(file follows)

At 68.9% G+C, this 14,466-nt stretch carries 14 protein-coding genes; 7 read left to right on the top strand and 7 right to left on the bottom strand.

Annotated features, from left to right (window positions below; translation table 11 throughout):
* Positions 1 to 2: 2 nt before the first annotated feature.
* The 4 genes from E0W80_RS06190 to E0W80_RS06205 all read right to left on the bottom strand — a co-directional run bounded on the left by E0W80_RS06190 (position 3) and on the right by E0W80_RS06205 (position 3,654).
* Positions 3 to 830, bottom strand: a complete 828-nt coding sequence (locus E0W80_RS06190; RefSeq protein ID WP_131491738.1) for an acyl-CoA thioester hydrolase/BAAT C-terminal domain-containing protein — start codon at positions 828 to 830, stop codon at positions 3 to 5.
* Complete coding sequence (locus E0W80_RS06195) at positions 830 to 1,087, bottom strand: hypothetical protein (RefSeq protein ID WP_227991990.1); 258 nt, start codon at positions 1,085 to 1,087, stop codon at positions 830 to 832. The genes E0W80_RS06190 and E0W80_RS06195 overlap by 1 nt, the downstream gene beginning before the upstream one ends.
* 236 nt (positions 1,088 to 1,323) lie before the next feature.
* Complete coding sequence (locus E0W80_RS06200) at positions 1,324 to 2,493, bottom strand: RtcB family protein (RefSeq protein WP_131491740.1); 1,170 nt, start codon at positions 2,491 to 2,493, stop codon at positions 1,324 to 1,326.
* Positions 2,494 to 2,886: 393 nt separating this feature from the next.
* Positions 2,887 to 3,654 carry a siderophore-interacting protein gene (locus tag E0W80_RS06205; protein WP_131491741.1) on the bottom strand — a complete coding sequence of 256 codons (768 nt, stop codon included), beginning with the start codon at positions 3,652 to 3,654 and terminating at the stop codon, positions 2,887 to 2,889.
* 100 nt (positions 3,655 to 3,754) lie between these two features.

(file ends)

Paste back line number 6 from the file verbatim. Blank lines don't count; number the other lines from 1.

* Complete coding sequence (locus E0W80_RS06195) at positions 830 to 1,087, bottom strand: hypothetical protein (RefSeq protein ID WP_227991990.1); 258 nt, start codon at positions 1,085 to 1,087, stop codon at positions 830 to 832. The genes E0W80_RS06190 and E0W80_RS06195 overlap by 1 nt, the downstream gene beginning before the upstream one ends.